From vegetables to snacks, Kochi has plenty on offer for an organic way of life
Tuesdays and Fridays are very busy at stores selling organic products in the city. It is on these days that the vegetables arrive.
At Green Life, in Tripunithura, Liza David Panicker from Maradu selects vegetables – spinach, onions, carrot, beans – with which she throws in a few provisions. “I make it a point to buy organic produce. After all that has been appearing in the media about pesticides there is no way I am giving my children those vegetables,” she says.
Varghese Chalapuram from Kakkanad buys more than a kilogram of bitter gourd, “My wife makes sure that I buy these. I cultivate vegetables at home so I don’t buy them. Chukku kaapi is another item that I buy.” Vegetables are the headliners at these shops. Vikas M. Chidambaran of Green Life says that the ‘vegetable’ days see the most activity.
Not just vegetables
A sombre shade of dark green sets apart the city’s organic shops from the others. They uniformly wear the green as if to accentuate their organic leanings. Contrary to common perception there is much more to the organic label than vegetables. Organic in this context implies food ‘untainted’ by pesticides—naturally farmed vegetables, fruits, grains and artificial preservative-free processed food.
If traditionally one associated organic with vegetables, today there is enough available to make it a lifestyle choice—breakfast cereal, jams, pickles, packaged fruit juice, henna, ghee, sugar, jaggery, chikki, rice flakes, pasta, snacks and even organic milk powder.
“It is not a choice many are willing to make. And in my experience here, there are very few takers and that means these outlets may not be feasible in the long run,” says S. Krishnadas, trustee of the Organic Kerala Charitable Trust. Krishnadas has been involved in the running of Homemade Organic Shop opposite the Govt. Girls Higher Secondary School, Chittoor Road, since 2003.
In the early days availability of produce was a challenge. Krishnadas remembers going to Pollachi to procure organically grown vegetables. That problem has been solved with distributors for several companies setting up shop in the State. Most of the products have been certified by agencies such as Indocert and USDA.
The problem that persists, however, is transportation. Vegetables and fruits arrive in buses and trucks from Tamil Nadu and Karnataka. “Recently the vegetables were left at Angamaly and arrangements had to be made to get them into the city by autorickshaw. The economics doesn’t work out,” Krishndas says. And then there are no-show days when vegetables do not reach on time.
Local organic produce
Hosur, Belgaum, Bangalore and Coimbatore are the centres which send in the vegetables, jaggery, turmeric, peanuts, green gram and other produce. Local produce too features in the organic menu. Plantains, pepper, elephant yam, rice, spinach (cheera) and certain other vegetables are procured from local organic farmers in places such as Puthencruz, Aaryankavu, Muttachira, Velloor and Palakkad.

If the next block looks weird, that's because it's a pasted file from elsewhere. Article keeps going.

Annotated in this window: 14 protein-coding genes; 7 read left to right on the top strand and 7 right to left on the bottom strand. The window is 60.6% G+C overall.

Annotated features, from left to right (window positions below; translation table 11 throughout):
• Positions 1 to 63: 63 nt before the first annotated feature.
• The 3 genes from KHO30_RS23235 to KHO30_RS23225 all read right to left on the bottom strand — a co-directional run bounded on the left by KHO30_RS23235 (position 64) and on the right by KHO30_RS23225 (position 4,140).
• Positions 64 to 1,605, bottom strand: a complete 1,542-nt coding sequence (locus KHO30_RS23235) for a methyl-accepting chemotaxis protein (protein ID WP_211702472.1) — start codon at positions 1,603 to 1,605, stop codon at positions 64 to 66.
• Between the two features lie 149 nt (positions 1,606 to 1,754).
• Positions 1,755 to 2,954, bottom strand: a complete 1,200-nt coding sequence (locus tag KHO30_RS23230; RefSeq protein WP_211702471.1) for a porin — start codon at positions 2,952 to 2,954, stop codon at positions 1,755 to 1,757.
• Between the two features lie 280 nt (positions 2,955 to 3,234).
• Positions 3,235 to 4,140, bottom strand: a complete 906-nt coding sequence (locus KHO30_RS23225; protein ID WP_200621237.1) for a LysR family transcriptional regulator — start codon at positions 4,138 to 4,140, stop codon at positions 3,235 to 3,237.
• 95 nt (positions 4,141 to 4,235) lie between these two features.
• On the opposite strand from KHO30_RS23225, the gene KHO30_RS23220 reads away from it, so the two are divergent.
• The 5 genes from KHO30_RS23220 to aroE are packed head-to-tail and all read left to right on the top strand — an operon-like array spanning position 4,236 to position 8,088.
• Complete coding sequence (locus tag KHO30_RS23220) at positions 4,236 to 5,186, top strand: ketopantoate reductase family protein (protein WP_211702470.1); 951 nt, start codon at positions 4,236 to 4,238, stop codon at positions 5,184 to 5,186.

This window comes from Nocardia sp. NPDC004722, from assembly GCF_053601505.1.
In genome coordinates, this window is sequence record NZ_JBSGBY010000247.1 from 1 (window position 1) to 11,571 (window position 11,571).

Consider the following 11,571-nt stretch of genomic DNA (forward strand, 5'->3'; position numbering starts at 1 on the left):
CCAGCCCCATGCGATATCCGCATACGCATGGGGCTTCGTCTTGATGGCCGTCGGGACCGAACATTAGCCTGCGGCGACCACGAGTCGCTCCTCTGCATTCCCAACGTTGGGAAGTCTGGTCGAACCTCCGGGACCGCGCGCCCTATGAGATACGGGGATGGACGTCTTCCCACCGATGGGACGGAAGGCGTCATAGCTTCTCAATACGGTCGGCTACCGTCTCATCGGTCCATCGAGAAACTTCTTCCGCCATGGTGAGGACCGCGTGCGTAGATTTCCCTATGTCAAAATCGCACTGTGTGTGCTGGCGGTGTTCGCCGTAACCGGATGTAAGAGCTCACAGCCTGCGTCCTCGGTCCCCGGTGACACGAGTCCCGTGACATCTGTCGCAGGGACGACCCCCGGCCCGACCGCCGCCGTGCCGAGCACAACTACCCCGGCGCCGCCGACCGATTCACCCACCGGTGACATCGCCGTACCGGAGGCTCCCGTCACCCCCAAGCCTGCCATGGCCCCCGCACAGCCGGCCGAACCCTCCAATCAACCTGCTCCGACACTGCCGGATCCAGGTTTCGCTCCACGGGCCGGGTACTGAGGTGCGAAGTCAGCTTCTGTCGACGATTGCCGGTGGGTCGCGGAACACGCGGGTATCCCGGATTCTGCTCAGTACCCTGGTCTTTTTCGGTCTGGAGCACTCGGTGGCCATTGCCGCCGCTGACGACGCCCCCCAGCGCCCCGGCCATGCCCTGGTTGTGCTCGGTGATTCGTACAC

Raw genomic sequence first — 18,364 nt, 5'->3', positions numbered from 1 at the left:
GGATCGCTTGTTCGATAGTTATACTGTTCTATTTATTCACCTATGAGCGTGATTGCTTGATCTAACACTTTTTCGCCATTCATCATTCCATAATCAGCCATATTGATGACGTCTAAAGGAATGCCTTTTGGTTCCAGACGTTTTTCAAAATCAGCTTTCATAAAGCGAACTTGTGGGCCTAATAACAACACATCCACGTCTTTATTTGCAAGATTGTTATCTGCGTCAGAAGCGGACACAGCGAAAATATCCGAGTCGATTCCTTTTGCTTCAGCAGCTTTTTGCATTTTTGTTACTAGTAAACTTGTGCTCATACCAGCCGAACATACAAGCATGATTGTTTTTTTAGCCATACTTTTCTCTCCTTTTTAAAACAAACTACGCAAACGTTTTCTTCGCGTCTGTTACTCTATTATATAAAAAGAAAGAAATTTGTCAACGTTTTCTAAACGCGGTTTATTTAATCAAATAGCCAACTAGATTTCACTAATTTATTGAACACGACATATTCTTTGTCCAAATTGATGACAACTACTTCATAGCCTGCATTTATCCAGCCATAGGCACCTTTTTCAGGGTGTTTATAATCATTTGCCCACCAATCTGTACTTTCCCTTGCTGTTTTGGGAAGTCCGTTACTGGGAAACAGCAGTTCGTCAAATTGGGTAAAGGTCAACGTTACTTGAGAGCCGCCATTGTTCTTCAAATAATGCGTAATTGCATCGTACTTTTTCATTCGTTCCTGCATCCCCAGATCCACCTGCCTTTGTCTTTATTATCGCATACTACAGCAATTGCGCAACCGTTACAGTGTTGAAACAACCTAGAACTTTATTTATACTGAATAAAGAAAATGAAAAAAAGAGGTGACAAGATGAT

“Products from every part of the country, even jams and pickles from Uttarakhand, are available here today,” says K.T. Antony, whose store Green World in Tripunithura is a supermarket for all things organic. Antony opened his store in 2009, and in the last five years he says he has observed a sea change in attitudes of people.
This is not the case for the other shops. “If I were to rely solely on the income from the shop, it would be impossible to survive,” says Vikas. Store owners end up pouring money into the shops, Krishnadas avers. “One cannot even break even. Monthly expense comes up to Rs. 25,000. To make any kind of profit the shop has to generate close to Rs. 3,000 per day,” Krishnadas offers a break up. The overheads, inevitably, exceed any income these shops may generate.
The comparatively higher margin (around 10 to 15 per cent) on organic produce is a probable deterrent for prospective buyers.
Writer K.N. Shaji, who is set to open an organic shop, Turning Point, says organic produce should be affordable to the common man. “The profits should be kept nominal so that it becomes a viable choice for more people.” For instance, certain organic shops in the State sell rice at Rs.100 per kg. He warns against people making it another means of making money.
Supermarkets have sections that stock organic produce. Fabindia, for instance, stocks organic produce. But the odds seem to be stacked against these shops which are tiny when compared to bigger brands with their glossy, shiny vegetables and indefinitely lasting products.
A change in attitude among the next generation is the only way forward, says Krishnadas. He makes a strong case for giving a positive spin to the organic story. “Organic is an option that is healthy and tasty. I’d rather shine the spotlight on the positives.”